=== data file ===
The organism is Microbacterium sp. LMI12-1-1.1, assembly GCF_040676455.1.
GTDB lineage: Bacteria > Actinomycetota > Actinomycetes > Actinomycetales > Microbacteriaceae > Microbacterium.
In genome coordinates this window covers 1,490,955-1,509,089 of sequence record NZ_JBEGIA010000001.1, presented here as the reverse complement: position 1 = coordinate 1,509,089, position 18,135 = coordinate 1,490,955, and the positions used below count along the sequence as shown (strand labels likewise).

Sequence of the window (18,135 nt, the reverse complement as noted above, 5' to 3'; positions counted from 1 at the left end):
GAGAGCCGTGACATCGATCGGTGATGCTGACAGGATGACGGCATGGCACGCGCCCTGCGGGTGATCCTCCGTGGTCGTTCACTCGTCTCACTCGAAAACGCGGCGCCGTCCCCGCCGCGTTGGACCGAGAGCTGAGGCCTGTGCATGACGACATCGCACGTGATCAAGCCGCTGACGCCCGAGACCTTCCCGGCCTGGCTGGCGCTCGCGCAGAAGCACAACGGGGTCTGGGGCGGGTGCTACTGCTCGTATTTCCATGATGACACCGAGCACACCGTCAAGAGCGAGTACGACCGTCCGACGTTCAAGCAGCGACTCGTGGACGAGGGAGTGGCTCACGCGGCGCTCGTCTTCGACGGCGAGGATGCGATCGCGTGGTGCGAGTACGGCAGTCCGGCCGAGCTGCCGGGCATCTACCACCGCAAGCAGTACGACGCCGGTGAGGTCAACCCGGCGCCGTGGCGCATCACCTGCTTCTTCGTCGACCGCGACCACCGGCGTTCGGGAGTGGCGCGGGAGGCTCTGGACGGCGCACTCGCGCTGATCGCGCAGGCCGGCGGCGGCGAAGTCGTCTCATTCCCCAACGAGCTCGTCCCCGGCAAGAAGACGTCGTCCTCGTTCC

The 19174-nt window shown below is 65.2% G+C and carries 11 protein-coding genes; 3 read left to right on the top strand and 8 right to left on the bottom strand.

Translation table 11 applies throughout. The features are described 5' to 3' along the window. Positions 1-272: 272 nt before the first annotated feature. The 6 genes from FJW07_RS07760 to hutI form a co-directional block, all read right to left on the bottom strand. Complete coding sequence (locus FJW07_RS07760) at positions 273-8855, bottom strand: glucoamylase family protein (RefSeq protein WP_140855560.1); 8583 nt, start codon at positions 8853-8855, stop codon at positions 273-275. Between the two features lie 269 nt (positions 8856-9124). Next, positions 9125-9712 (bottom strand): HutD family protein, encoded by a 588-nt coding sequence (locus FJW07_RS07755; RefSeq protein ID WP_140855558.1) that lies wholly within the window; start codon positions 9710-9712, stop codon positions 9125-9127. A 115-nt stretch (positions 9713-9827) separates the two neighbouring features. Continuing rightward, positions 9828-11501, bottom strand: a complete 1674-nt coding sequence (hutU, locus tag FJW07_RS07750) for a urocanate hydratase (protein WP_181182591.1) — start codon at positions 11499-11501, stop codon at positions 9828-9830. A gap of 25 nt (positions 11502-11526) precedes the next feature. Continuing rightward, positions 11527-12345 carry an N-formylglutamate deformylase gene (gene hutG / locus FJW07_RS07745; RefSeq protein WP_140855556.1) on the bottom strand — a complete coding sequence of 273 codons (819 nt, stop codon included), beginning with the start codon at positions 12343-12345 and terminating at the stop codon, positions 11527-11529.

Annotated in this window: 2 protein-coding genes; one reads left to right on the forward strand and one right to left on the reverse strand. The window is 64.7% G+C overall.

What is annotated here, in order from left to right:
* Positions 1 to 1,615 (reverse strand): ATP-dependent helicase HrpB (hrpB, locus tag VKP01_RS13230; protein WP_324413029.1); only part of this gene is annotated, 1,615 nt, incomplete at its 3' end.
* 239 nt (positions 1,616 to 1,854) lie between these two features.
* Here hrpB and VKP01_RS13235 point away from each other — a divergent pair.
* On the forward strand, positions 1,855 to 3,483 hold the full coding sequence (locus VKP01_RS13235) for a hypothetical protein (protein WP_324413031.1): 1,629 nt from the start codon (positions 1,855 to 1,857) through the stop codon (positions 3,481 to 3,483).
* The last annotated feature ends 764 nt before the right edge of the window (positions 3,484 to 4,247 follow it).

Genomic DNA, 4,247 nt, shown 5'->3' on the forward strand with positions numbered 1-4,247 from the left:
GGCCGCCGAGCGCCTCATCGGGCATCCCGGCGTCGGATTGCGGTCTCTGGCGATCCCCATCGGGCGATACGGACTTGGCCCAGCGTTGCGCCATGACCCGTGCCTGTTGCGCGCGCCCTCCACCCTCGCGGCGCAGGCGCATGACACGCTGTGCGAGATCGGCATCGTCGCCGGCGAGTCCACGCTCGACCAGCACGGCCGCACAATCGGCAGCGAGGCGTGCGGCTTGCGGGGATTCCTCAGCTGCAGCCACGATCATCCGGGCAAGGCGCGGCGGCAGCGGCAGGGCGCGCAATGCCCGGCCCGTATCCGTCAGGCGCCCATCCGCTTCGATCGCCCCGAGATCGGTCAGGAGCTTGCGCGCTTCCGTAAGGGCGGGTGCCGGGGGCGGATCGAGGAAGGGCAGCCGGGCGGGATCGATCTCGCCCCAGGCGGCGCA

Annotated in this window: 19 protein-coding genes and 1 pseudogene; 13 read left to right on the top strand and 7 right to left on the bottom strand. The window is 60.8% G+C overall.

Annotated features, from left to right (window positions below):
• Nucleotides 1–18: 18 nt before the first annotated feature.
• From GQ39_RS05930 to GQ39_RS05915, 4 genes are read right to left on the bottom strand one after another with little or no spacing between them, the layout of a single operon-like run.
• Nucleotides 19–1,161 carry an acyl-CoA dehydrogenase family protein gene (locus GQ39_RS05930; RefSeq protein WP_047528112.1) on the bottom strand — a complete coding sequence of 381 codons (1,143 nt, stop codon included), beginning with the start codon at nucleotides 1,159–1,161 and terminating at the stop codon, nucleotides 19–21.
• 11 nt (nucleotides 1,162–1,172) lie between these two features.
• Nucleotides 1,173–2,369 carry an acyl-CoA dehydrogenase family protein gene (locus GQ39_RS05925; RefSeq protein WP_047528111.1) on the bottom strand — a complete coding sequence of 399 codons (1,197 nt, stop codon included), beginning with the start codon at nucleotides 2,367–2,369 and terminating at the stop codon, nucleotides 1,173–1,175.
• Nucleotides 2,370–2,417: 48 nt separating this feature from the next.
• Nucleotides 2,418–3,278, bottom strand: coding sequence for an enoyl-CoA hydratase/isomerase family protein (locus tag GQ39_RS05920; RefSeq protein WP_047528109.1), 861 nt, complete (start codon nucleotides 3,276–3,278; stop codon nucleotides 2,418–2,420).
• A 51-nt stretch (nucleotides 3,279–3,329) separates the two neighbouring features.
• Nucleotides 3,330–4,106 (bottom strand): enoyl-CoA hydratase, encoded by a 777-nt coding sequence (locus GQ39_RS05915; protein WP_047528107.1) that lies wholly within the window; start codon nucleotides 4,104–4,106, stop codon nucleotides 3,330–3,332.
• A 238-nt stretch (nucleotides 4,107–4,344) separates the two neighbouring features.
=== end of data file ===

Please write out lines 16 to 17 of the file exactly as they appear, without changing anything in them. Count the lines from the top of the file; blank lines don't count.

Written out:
GGCCGCCGAGCGCCTCATCGGGCATCCCGGCGTCGGATTGCGGTCTCTGGCGATCCCCATCGGGCGATACGGACTTGGCCCAGCGTTGCGCCATGACCCGTGCCTGTTGCGCGCGCCCTCCACCCTCGCGGCGCAGGCGCATGACACGCTGTGCGAGATCGGCATCGTCGCCGGCGAGTCCACGCTCGACCAGCACGGCCGCACAATCGGCAGCGAGGCGTGCGGCTTGCGGGGATTCCTCAGCTGCAGCCACGATCATCCGGGCAAGGCGCGGCGGCAGCGGCAGGGCGCGCAATGCCCGGCCCGTATCCGTCAGGCGCCCATCCGCTTCGATCGCCCCGAGATCGGTCAGGAGCTTGCGCGCTTCCGTAAGGGCGGGTGCCGGGGGCGGATCGAGGAAGGGCAGCCGGGCGGGATCGATCTCGCCCCAGGCGGCGCA

Annotated in this window: 19 protein-coding genes and 1 pseudogene; 13 read left to right on the top strand and 7 right to left on the bottom strand. The window is 60.8% G+C overall.